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How to Calculate Metric Conversions

by Allan Robinson, Demand Media

    Metric units are more common in science because it's easy to convert units of the same quantity, such as mass or length. Additionally, the base units of measure in the metric system are standardized, which is not the case with other systems, such as American units of measure. You'll need to know a conversion factor to convert a value from the American system to the metric system and vice versa.

    Items you will need

    • Calculator
    • Table of conversion factors
    Step 1

    Learn the prefixes for the metric system. Prefixes allow you to multiply or divide the base unit of measure by a factor of some power of 10. Greek prefixes are used for multiples of 10, and Latin prefixes are used for divisors of 10. For example, "kilo" is the Greek prefix for 1,000, so a kilometer is 1,000 meters. Similarly, "milli" is the Latin prefix for one thousandth, so a millimeter is .001 meters.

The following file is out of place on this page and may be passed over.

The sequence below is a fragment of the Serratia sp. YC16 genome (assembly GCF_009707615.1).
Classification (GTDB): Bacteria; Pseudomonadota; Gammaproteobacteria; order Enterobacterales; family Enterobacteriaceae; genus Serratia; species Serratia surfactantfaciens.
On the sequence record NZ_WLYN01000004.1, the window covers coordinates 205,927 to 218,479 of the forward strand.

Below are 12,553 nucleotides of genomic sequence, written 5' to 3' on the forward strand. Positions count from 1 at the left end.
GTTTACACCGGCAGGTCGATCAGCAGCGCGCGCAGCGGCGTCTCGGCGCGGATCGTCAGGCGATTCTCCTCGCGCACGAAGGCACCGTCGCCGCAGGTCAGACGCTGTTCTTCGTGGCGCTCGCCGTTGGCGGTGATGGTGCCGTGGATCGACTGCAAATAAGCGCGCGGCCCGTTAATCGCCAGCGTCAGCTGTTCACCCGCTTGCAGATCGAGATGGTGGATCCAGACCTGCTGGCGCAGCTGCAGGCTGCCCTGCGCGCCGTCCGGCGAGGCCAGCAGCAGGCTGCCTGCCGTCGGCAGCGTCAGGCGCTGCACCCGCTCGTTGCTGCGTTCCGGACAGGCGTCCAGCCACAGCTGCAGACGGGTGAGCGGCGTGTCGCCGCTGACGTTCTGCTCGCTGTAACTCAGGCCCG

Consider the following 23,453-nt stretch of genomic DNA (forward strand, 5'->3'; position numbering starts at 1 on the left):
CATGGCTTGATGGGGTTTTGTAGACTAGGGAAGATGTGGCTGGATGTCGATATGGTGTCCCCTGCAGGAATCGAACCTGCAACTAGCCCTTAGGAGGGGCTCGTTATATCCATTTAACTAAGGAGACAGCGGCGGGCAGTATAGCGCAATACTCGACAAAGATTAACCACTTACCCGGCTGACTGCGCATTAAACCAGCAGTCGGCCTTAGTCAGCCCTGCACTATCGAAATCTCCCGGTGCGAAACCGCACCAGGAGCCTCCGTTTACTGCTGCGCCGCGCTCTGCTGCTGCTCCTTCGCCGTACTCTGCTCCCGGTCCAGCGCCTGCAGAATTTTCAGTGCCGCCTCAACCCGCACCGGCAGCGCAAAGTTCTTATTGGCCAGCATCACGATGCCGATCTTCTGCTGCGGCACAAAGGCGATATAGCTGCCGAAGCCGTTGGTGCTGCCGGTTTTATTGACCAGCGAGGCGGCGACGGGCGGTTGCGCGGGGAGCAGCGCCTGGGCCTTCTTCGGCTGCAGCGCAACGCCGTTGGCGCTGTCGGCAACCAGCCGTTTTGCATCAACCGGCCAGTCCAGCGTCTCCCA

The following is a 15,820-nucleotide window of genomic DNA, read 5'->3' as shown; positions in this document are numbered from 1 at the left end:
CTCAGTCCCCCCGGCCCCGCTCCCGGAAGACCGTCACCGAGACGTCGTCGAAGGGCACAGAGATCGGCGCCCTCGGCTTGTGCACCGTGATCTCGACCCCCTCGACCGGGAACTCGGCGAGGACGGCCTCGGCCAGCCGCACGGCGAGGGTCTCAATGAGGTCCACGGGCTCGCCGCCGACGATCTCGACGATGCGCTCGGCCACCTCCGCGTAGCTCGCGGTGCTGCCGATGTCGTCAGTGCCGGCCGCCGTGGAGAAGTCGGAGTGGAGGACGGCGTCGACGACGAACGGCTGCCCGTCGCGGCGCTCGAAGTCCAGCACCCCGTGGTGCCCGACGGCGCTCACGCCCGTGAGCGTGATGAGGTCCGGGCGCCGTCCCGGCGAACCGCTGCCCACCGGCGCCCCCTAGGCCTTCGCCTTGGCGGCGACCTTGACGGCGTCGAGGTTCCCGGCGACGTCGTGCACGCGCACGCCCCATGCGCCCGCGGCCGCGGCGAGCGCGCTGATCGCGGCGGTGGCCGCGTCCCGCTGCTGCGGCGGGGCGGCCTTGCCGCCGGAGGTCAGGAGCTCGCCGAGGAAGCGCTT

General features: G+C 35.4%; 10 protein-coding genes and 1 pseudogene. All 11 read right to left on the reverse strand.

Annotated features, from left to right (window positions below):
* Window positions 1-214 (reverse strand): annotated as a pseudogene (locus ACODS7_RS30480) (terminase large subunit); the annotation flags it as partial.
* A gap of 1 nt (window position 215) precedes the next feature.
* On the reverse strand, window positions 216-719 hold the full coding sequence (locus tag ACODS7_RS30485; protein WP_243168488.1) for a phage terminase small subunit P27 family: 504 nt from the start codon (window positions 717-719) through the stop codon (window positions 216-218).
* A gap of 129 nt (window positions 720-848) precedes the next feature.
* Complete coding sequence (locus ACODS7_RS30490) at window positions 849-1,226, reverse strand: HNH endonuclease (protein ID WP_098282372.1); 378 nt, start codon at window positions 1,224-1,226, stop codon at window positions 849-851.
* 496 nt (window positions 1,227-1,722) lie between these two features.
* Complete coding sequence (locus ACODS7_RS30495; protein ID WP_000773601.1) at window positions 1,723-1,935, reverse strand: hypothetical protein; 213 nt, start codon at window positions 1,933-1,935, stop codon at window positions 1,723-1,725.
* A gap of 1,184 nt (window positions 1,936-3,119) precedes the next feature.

Step 2

    Obtain a conversion factor for the conversion you wish to make. These conversion factors won't typically be an exact value, so your conversion factor will need to be as accurate as necessary for a particular conversion. For example, there are approximately 39.37 inches in a meter.

    Step 3

    Apply an appropriate conversion factor to the measurement. For example, a measurement of 7 meters is approximately equal to 7 x 39.37 = 275.59 inches.

    Step 4

    Convert your value back to the original unit of measure by using the reciprocal of the original conversion factor. For example, if there are approximately 39.37 inches in a meter, then there is approximately 1/39.37 or 0.0254 meters in an inch.

    Step 5

    Convert a value to a different unit of measure in the metric system by shifting the decimal point of the value. For example, there are 1,000 millimeters in a meter by definition. In order to convert meters to millimeters, you would simply shift the decimal point three places to the right. A value of 7.298 meters is therefore equal to 7,298 millimeters.

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    About the Author

    Allan Robinson has written numerous articles for various health and fitness sites. Robinson also has 15 years of experience as a software engineer and has extensive accreditation in software engineering. He holds a bachelor's degree with majors in biology and mathematics.

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